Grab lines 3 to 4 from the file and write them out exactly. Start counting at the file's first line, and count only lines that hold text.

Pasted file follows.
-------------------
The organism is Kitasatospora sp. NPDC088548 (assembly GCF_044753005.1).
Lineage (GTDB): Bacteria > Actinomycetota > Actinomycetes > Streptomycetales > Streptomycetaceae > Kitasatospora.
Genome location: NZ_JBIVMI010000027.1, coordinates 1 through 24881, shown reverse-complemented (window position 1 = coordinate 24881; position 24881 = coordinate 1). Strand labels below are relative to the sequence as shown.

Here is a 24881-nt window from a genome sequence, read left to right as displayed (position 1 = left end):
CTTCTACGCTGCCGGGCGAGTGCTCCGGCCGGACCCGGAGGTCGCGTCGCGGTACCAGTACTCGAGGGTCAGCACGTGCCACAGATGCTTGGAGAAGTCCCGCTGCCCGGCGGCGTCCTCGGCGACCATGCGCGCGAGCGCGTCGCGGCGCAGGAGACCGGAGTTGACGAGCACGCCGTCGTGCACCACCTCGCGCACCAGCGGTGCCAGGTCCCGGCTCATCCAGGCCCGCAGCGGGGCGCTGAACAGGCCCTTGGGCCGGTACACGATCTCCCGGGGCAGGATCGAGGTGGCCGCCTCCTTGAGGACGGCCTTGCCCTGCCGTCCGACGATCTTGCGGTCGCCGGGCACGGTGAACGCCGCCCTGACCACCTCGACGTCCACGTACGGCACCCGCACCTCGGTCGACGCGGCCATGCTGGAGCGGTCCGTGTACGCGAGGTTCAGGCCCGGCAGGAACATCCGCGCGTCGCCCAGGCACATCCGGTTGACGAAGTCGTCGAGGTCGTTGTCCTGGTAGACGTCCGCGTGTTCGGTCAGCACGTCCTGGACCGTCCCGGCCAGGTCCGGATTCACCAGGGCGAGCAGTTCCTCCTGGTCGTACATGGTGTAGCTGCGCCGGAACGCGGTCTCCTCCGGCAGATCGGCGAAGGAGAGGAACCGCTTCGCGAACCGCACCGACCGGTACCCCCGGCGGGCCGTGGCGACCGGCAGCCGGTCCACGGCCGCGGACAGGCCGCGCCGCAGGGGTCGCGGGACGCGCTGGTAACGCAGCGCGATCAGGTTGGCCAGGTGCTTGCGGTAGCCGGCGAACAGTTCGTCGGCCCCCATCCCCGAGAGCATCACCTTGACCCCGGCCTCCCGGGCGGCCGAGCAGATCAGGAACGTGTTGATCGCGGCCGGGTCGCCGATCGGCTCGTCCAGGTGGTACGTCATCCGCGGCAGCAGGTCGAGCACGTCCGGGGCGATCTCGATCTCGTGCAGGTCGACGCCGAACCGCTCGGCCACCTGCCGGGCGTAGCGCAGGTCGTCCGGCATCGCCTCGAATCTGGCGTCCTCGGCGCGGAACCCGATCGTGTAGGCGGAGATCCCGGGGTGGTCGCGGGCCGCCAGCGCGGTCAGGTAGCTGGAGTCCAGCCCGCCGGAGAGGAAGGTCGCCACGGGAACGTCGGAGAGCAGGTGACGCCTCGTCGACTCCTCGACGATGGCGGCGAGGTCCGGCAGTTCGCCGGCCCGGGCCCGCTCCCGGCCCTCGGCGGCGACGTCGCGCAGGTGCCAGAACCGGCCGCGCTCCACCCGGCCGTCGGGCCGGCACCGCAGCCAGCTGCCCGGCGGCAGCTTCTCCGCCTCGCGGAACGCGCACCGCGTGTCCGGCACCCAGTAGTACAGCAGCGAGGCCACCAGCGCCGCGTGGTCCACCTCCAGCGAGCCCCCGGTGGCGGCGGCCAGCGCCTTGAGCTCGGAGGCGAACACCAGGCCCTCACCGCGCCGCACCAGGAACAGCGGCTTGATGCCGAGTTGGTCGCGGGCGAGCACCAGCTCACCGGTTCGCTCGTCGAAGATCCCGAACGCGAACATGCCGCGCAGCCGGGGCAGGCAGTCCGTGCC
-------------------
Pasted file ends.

Genome location: NZ_JBIVMI010000027.1, coordinates 1 through 24881, shown reverse-complemented (window position 1 = coordinate 24881; position 24881 = coordinate 1). Strand labels below are relative to the sequence as shown.

Here is a 24881-nt window from a genome sequence, read left to right as displayed (position 1 = left end):